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Overcoming My Fear of Failure

Winning with Rheumatoid Arthritis

Adrenaline was coursing through my veins. I started my Fitbit too soon, I had to stop it. I was nervous. I was anxious. I was excited. One by one, clouds of emotions rolled over me. Here I was standing under an overcast sky on an early Saturday morning in June waiting for the announcer to yell, “Go!”. I stood still, holding my balance strong while being bumped around by runners rearing to take off just as much as I was. I was at the starting line of The Baltimore 10 Miler. Thoughts of doubt, thoughts of disbelief, and thoughts of pride circulated through my mind.

Twelve years ago I couldn’t have foreseen this race on my calendar. I wouldn’t have even entertained the idea of running a ten mile race. I had been diagnosed with rheumatoid arthritis at age twenty. I cried when I learned of my diagnosis. All I could imagine in that moment was myself crippled and helpless by my thirties. I found myself taking nine pills a day and a bi-weekly injection just to relieve the pain from the disease, spending my twenties in a mostly zombie state from the medications. I passed on activities with my friends and spent many of my days on the couch or in bed, too tired to even play with my son. I felt lifeless.

Four years ago, my life was shaken when I was let go from a very stressful and long job. I lost my healthcare benefits and was left unable to afford my medications. Though I didn’t realize it then, this was one of the best things that happened to me. This was an opportunity for a transformation. It was in those moments after that I woke up and realized it was now or never for a lifestyle change or I would wither away, drowned by the pain and the frustration of the disease. I started practicing yoga twice a day. I gave up fast food and junk food and I started studying my disease. I started reading how to manage it organically. I taught myself how to eat better. I started using essential oil therapies. I meditated, and I learned my limits and how to schedule resting and recoup time into my weeks.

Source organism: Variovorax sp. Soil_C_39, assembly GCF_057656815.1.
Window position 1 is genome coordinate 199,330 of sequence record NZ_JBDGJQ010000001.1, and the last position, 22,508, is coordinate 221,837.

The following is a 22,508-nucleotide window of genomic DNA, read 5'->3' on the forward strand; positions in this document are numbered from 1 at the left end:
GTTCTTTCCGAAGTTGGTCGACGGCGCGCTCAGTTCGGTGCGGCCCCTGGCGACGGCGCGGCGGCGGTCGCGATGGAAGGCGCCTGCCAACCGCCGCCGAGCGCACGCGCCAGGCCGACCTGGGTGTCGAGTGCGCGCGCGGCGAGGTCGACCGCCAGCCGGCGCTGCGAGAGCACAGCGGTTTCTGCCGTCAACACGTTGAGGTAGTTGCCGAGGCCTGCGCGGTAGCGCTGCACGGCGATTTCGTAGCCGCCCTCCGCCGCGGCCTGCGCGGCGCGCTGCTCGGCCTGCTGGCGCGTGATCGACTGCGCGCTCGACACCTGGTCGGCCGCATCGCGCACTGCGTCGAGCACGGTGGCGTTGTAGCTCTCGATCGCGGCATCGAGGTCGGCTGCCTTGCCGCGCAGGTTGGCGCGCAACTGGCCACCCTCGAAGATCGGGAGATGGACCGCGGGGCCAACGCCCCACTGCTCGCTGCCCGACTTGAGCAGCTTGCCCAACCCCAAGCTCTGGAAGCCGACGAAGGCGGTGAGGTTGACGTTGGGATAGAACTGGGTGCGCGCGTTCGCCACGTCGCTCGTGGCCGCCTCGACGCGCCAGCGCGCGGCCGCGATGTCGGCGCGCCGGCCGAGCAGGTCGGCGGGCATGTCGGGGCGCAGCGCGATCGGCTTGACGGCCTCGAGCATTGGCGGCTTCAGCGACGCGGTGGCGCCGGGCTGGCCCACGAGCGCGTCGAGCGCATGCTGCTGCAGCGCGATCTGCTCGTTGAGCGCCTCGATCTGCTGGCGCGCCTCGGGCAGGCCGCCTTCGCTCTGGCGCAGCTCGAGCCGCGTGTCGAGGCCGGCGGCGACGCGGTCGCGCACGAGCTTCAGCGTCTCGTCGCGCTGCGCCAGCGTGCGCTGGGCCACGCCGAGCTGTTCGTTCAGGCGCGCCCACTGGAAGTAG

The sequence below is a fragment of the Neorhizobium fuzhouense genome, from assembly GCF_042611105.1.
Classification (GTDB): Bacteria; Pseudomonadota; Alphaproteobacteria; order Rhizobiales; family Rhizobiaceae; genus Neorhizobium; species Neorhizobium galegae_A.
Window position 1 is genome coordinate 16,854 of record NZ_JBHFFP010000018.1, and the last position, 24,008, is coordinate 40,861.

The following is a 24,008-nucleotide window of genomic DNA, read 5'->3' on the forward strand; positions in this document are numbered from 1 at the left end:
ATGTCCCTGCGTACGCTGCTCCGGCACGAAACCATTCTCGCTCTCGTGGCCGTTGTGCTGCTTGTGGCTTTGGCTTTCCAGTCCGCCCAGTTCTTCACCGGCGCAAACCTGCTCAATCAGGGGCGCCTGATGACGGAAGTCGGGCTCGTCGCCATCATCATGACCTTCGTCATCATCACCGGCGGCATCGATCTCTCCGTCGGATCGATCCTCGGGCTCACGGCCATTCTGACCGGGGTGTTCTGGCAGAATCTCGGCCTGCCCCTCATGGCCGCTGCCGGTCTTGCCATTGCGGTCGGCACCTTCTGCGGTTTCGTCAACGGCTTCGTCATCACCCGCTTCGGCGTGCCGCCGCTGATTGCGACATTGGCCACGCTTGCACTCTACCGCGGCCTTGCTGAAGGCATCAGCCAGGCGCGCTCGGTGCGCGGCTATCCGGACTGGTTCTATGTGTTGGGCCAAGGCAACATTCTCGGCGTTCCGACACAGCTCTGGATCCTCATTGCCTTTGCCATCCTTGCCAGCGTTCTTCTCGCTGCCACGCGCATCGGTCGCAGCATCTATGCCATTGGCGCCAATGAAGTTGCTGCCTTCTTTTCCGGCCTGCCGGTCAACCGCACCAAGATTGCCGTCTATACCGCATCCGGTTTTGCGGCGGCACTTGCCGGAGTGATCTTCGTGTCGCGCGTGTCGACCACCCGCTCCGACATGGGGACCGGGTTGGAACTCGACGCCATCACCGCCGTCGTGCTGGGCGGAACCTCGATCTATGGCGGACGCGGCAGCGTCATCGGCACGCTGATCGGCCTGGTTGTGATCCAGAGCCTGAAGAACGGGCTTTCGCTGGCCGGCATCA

At the end of April of this year I committed to The Baltimore 10 Mile Race. I only had a few weeks to train. My mind was reminding me how tough this was going to be, but in my heart I knew this was something I needed to do. I started running about two years ago, but not consistently. I hadn’t run more than three miles prior to this. My training was slack and race day came upon me fast. I set a goal for myself to finish the race in two hours.

Standing at the start line I shook, this was really happening. The first mile was awesome. I knocked it out in ten minutes. I felt absolutely liberated. By mile five, I was hurting. This was a challenge, but I refused to give up. I was determined to finish. I told myself to let the fear and doubts go. I told myself that pain was temporary, but conquering this was going to change me forever. I continued to push on, through mile six, seven, and eight. I made it to mile nine and tears rolled down my cheeks. It all hit me at once. I was beating my disease, and I was beating my fear. Almost every muscle and joint ached. My knees and hips were stiff. Yet I pushed on still. This was it, one more mile… uphill.

The moment I crossed the finish line was so much more than I thought it would be. In all of my life, I had never pushed myself that hard physically. The thoughts racing through my mind were chaotic. I was so proud, so happy, so relieved. I finished in two hours, 10 minutes, and thirty-six seconds. This event was truly a life changer. In that last moment crossing the finish line was the moment I knew from the bottom of my soul that I had made the decision to not let anything stand in my way of the life I wanted.

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